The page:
The importance of prayer in Islam is quite high. Muslims pray five times each day (Prothero 27). No matter where they are and what they are doing, whenever they hear the adhan – the “invitation” to prayer – they pause their work and pray (Prothero 27). The adhan is most commonly made in Arabic since Muslims believe that God announced his final revelation, the Quran, in this language (Prothero 28). Prayers are somewhat different in various parts of the world and at different times of the day. However, they have in common their proclamation of praise to Allah. While some Muslims ignore the adhan and continue performing their chores, the majority of believers chooses to “step into sacred time” five times a day: “at dawn, noon, midafternoon, sunset, and night” (Prothero 30). Upon washing their faces of life’s impurities, Muslims turn so that they face Mecca, their holiest city, bow their heads, and promise to pray “for the sake of Allah and Allah alone” (Prothero 30). Thus it seems clear that Islam can be a strict and demanding religion.
The Significance of Submission to God in Islam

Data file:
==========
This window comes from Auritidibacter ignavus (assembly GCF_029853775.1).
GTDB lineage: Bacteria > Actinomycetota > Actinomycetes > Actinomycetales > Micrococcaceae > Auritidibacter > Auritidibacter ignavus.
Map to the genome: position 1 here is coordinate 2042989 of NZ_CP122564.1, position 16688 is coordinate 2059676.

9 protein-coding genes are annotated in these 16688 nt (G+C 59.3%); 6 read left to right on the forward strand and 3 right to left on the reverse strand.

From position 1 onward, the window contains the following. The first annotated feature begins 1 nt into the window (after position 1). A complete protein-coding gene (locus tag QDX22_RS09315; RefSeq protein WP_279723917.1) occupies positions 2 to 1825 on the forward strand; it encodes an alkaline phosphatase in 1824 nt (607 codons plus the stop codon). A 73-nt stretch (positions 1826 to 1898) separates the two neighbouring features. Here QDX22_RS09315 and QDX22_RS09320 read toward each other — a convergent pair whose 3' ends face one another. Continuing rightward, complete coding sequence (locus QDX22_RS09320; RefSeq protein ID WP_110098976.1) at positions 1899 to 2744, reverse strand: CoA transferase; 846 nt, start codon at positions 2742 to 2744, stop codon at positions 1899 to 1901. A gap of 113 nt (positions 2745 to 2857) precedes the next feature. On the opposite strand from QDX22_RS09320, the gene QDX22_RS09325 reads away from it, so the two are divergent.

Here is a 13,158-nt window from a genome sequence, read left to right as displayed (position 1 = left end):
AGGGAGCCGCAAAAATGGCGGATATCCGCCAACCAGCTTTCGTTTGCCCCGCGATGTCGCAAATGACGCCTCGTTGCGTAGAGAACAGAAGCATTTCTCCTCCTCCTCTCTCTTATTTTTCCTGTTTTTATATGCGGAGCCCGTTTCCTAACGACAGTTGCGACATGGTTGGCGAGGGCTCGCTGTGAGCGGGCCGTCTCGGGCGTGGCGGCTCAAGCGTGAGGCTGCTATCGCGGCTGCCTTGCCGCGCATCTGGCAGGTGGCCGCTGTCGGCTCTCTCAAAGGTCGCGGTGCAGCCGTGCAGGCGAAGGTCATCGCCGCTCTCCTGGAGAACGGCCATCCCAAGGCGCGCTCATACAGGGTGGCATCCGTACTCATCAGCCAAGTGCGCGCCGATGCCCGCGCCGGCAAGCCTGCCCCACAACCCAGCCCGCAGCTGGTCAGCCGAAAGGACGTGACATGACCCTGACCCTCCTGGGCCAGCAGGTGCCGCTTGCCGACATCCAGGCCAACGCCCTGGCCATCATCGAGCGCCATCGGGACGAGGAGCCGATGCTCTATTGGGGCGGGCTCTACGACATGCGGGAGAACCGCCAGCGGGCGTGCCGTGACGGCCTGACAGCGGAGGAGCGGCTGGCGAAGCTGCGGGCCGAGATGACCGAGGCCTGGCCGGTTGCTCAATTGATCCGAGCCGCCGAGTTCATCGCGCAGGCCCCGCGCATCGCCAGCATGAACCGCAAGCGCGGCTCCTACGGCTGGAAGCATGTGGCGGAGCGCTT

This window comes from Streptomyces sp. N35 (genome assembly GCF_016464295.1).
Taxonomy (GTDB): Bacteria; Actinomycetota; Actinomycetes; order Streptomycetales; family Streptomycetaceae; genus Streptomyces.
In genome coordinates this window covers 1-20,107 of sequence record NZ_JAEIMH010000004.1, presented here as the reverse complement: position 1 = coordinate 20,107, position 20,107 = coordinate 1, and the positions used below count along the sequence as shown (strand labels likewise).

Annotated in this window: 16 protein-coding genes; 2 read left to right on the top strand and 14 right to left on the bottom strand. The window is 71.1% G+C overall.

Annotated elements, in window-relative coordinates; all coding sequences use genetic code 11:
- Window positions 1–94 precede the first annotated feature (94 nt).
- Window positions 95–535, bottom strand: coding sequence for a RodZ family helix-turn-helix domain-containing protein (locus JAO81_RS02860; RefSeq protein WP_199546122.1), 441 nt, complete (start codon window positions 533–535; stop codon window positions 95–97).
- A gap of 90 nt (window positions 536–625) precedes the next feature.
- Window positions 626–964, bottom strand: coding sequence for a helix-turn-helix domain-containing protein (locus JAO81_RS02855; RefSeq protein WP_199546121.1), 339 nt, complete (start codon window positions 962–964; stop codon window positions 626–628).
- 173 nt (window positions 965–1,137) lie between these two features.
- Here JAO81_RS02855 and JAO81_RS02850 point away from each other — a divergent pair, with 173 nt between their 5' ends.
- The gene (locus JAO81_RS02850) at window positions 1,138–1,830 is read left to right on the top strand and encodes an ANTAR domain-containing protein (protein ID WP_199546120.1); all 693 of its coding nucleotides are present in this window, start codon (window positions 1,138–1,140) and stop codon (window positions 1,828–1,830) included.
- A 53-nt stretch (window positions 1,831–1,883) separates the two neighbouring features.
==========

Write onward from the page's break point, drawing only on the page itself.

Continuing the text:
The most crucial issue in Islam is submission. Muslims believe that they must give themselves up to God. Every tenet of Islam talks about compliance. The Muslim understanding of sin is associated with submission as well. From the perspective of Islam, those who commit sin believe that they can go on without God. Consequently, committing a sin is regarded as an utterly wrongful act since it is not acceptable to doubt in Allah’s power. However, Islam does not treat sin as a major problem (Prothero 32). Unlike Christians, Muslims do not believe that everyone is born already subject to original sin. Therefore, the main issue is that of the self-sufficiency of God and the impossibility of a person to be self-sufficient without Him (Prothero 32). For individuals to succeed in life, it is crucial to surrender to Allah’s greatness. As a result, submission is regarded as a pivotal issue in Islam, as it is associated with the impossibility of existing independently from God.